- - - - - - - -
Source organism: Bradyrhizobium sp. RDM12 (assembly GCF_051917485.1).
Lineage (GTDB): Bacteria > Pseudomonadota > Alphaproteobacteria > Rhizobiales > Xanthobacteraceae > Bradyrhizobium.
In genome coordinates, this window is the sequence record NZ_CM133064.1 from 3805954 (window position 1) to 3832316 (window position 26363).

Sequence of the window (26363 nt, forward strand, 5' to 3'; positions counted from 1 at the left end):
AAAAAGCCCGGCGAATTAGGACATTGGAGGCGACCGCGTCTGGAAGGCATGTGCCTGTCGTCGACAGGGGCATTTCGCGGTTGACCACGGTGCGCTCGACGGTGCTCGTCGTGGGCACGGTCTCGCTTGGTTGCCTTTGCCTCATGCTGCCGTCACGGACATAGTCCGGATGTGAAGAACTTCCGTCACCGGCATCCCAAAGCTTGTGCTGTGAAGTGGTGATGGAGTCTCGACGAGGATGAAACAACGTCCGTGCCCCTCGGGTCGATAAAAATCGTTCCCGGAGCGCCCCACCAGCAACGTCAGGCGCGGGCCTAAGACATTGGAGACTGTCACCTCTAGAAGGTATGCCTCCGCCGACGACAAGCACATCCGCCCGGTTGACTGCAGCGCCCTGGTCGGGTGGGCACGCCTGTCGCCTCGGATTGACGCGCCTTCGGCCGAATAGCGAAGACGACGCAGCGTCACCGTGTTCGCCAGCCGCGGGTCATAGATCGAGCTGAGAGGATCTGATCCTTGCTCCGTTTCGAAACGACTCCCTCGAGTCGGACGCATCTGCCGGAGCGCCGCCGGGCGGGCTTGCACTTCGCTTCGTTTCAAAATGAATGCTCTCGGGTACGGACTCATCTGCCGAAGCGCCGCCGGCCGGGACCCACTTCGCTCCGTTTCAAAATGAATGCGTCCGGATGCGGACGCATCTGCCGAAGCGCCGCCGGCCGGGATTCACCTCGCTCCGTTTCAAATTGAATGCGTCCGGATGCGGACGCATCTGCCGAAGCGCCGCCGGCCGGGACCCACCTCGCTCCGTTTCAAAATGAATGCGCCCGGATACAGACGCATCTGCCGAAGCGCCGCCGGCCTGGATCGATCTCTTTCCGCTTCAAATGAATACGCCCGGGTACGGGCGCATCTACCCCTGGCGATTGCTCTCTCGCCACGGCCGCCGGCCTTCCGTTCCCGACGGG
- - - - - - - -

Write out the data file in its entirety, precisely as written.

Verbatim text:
Source organism: Bradyrhizobium sp. RDM12 (assembly GCF_051917485.1).
Lineage (GTDB): Bacteria > Pseudomonadota > Alphaproteobacteria > Rhizobiales > Xanthobacteraceae > Bradyrhizobium.
In genome coordinates, this window is the sequence record NZ_CM133064.1 from 3805954 (window position 1) to 3832316 (window position 26363).

Sequence of the window (26363 nt, forward strand, 5' to 3'; positions counted from 1 at the left end):
AAAAAGCCCGGCGAATTAGGACATTGGAGGCGACCGCGTCTGGAAGGCATGTGCCTGTCGTCGACAGGGGCATTTCGCGGTTGACCACGGTGCGCTCGACGGTGCTCGTCGTGGGCACGGTCTCGCTTGGTTGCCTTTGCCTCATGCTGCCGTCACGGACATAGTCCGGATGTGAAGAACTTCCGTCACCGGCATCCCAAAGCTTGTGCTGTGAAGTGGTGATGGAGTCTCGACGAGGATGAAACAACGTCCGTGCCCCTCGGGTCGATAAAAATCGTTCCCGGAGCGCCCCACCAGCAACGTCAGGCGCGGGCCTAAGACATTGGAGACTGTCACCTCTAGAAGGTATGCCTCCGCCGACGACAAGCACATCCGCCCGGTTGACTGCAGCGCCCTGGTCGGGTGGGCACGCCTGTCGCCTCGGATTGACGCGCCTTCGGCCGAATAGCGAAGACGACGCAGCGTCACCGTGTTCGCCAGCCGCGGGTCATAGATCGAGCTGAGAGGATCTGATCCTTGCTCCGTTTCGAAACGACTCCCTCGAGTCGGACGCATCTGCCGGAGCGCCGCCGGGCGGGCTTGCACTTCGCTTCGTTTCAAAATGAATGCTCTCGGGTACGGACTCATCTGCCGAAGCGCCGCCGGCCGGGACCCACTTCGCTCCGTTTCAAAATGAATGCGTCCGGATGCGGACGCATCTGCCGAAGCGCCGCCGGCCGGGATTCACCTCGCTCCGTTTCAAATTGAATGCGTCCGGATGCGGACGCATCTGCCGAAGCGCCGCCGGCCGGGACCCACCTCGCTCCGTTTCAAAATGAATGCGCCCGGATACAGACGCATCTGCCGAAGCGCCGCCGGCCTGGATCGATCTCTTTCCGCTTCAAATGAATACGCCCGGGTACGGGCGCATCTACCCCTGGCGATTGCTCTCTCGCCACGGCCGCCGGCCTTCCGTTCCCGACGGG